Home Baseball Content Mobility Exercise of the Week: Supine Alternating Shoulder Flexion on Doubled Tennis Ball

Mobility Exercise of the Week: Supine Alternating Shoulder Flexion on Doubled Tennis Ball

Written on August 12, 2013 at 9:14 am, by Eric Cressey

In this installment of "Exercise of the Week," I've got a great drill you can use to improve upper extremity mobility.  I originally learned this from Sue Falsone of the LA Dodgers a few years ago. 

We've found this to be super helpful not only with folks who have poor thoracic spine mobility, but also those who have limited shoulder flexion and scapular upward rotation.  There's a bit of research and anecdotal evidence out there to support the idea that improving thoracic mobility in turn improves scapular upward rotation and glenohumeral (ball and socket) range of motion.  Basically, by reducing bad stiffness in one area, it makes it easier to establish good stiffness elsewhere – and that provides for better overall mobility.  So, reduced thoracic stiffness = better scapular upward rotation = better ball-and-socket congruency = better arm range of motion.

Internal rotation, in particular, seems to improve the quickest – and that's one reason why we'll always work proximal – positioning breathing, thoracic mobility, scapular control, and soft tissue work – before we ever stretch a throwing shoulder.  The glenohumeral joint is somewhat of a delicate one, so you never want to crank on it – especially if you haven't exhausted more conservative options.  This fits that bill.

Additionally, some folks with a more adducted scapula positioning will benefit quite a bit from this drill, as it essentially works out to self myofascial release on overactive rhomboids.  Get them to relax, and the shoulder blade will move better on the rib cage.


All you need is a doubled tennis ball and some masking or duct tape.  Tape two balls together, and then go follow the instructions below.

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14 Responses to “Mobility Exercise of the Week: Supine Alternating Shoulder Flexion on Doubled Tennis Ball”

  1. Francesca Says:

    You say that folks with more adducted scapula will benefit from this, so would this drill be contraindicated for someone with scapular winging and/or Thoracic Outlet Syndrome?

  2. forneyabbott Says:

    amazing timeing just yesterday just had a young man come by with this exact problem this is just the fix to help loosen him up for more range of motion,he is very lucky because he was not haveing pain he just looked so stiff its a wonder he could throw i put him on all four had him roll his elbow under his chest to helpthis will bethe clincher for him foam rolling he was doing foam rolling accrding to him as i could see it would take a long time. this will get him rollihg better.. thanks so much. a question is this your e-book on pitching mechanics.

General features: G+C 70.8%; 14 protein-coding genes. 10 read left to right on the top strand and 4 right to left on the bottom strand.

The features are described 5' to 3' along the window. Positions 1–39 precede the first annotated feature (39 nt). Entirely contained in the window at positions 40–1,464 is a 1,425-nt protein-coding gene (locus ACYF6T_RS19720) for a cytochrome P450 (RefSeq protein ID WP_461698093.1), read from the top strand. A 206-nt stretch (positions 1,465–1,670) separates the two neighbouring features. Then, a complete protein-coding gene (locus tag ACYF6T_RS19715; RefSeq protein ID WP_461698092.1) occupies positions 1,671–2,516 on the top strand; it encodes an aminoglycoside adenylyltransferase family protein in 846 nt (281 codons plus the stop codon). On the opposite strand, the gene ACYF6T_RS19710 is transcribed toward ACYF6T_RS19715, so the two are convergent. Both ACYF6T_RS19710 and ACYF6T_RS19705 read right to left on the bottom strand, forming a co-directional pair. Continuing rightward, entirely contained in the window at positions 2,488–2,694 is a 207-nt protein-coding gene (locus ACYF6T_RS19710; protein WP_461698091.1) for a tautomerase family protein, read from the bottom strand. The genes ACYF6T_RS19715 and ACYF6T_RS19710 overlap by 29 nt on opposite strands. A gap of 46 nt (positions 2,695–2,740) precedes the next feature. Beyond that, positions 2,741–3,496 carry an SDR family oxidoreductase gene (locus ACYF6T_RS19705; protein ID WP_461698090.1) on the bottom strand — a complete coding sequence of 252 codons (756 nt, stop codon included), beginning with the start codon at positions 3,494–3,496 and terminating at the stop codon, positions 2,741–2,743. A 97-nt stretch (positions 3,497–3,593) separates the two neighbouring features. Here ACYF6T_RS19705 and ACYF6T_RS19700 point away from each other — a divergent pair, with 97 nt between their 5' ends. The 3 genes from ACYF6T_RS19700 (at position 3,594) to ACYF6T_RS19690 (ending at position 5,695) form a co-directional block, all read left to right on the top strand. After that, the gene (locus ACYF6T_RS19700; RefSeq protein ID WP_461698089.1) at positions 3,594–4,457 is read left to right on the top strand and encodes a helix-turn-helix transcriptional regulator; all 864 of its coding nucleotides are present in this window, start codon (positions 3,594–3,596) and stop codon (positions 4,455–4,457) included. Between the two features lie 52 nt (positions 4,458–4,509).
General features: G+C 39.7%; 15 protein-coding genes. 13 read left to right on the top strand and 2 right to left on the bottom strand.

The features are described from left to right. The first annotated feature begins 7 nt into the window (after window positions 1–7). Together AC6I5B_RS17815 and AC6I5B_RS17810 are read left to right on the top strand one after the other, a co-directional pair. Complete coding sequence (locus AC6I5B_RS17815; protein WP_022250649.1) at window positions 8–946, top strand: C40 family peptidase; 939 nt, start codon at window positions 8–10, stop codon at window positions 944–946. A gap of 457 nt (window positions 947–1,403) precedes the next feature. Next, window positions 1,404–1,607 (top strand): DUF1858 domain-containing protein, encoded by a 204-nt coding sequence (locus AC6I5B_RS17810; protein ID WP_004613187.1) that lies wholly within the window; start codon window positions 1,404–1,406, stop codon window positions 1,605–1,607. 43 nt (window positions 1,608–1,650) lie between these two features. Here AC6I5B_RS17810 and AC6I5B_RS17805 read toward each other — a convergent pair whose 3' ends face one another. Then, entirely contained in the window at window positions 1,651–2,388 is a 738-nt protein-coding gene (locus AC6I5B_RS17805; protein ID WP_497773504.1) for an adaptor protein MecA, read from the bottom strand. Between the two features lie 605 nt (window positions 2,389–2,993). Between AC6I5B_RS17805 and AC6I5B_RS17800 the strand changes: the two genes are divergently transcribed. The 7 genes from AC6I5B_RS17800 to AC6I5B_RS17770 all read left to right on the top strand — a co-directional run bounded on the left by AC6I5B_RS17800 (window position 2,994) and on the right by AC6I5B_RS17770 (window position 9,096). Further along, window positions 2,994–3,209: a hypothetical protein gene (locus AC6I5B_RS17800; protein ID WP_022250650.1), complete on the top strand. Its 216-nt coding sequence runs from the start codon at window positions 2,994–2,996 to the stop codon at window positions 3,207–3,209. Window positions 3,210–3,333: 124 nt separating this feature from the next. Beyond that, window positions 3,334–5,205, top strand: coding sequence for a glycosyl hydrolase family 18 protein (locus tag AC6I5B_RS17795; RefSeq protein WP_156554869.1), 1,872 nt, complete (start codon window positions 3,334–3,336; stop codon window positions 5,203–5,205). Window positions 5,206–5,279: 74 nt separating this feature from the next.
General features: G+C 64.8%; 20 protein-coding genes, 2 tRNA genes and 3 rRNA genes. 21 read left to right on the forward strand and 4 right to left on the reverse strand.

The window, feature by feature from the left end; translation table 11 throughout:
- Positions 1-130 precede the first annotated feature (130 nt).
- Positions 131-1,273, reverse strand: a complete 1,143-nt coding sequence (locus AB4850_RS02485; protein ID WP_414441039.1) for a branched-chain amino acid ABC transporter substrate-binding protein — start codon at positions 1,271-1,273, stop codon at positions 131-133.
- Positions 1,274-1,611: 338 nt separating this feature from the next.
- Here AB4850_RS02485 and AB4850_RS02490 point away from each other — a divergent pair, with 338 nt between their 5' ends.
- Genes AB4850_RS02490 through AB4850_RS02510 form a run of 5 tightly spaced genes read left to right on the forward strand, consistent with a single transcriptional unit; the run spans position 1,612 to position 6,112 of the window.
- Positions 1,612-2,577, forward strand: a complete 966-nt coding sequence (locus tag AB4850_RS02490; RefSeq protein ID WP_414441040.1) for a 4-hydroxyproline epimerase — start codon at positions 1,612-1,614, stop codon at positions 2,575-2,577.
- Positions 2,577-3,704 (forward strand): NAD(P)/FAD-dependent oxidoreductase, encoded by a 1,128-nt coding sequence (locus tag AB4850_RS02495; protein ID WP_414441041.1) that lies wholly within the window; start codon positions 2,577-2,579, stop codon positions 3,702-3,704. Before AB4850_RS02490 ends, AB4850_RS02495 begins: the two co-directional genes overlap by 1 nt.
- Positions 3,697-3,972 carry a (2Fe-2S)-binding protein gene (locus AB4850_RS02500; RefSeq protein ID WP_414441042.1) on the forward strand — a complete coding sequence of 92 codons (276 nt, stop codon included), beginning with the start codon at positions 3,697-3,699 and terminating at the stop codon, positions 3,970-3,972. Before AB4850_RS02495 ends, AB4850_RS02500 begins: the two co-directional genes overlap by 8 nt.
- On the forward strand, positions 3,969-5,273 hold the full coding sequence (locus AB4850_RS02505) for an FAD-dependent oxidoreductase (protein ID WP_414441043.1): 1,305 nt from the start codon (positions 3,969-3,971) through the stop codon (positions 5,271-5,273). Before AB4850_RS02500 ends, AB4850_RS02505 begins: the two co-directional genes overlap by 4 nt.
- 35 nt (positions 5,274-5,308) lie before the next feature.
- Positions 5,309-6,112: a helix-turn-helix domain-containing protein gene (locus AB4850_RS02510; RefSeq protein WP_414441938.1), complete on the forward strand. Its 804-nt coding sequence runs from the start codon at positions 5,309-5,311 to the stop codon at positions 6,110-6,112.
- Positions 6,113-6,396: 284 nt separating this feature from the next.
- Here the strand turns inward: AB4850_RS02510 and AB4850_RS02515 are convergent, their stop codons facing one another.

3. Justin Sorbo CSCS Says:

    Love the tennis/lax peanut, use it often. I’ve had a lot of success improving shoulder flexion/IR with the addition of holding some extra weight on the chest (ie med ball or 45 lb plate). Also, Kelly Starrett’s compression flossing system is simply incredible for IR – best/fastest I’ve ever seen.


  4. Alexander Says:

    Great movement, it would be particularly beneficial for workers’ rehab. By the way, are you aware that Athletic Trainers can be certified to care for workers’ compensation rehabilitation cases? Check out the CWcHP certification, it brings A.T.’s directly into healthcare. Here’s the link


    AND it can increase the number of clients you or your clinic are caring for.

  5. Brian Seelos Says:

    Great tip. A lot of our athletes have limited mobility in the shoulders, so I’ll give this a shot.

  6. Andy Wright Says:

    Hi Eric,
    Some peoples’ thoracic curve may have a higher or lower sagittal peak, so do you find yourself placing the tennis balls at different vertebral levels depending on their thoracic curvature? And would you modify it (i.e. head positioning) differently for someone with a Dowager’s hump? Thanks!

  7. Shane Says:

    Thanks Eric. love your mobility stuff.

  8. James Cipriani Says:

    Love this mobility exercise. I use it frequently…and I’m no thrower 🙂

  9. Stephen Says:

    Great post I am having a lot of issues with my shoulders at the moment. Where exactly on the upper back should the ball be placed in terms of which muscle. Also should I be breathing into my ribs during the inhale ?
    Thanks a bunch

  10. Eric Cressey Says:


    We’ll definitely work in a few different spots with this.

  11. Eric Cressey Says:


    Not necessarily.  They may still benefit.  Hard to say without an evaluation.

  12. Scott Gunter Says:


    Big fan of the double tennis ball or “Peanut” as I call it. I was wondering, since this is a much more targeted approach than a foam roller, do you perform this between varying thoracic vertebrae up and down the T-Spine? Furthermore, do your evaluations include joint play to look at differences in movement between each vertebral segment and then target your approach based on those results?


  13. Brent Says:

    Isn’t this just working t-spine extension, or is there some rotation going on in there as well?

  14. Eric Cressey Says:


    Probably a small amount of t-spine rotation because of the unilateral stance, but I’d consider it insignificant.

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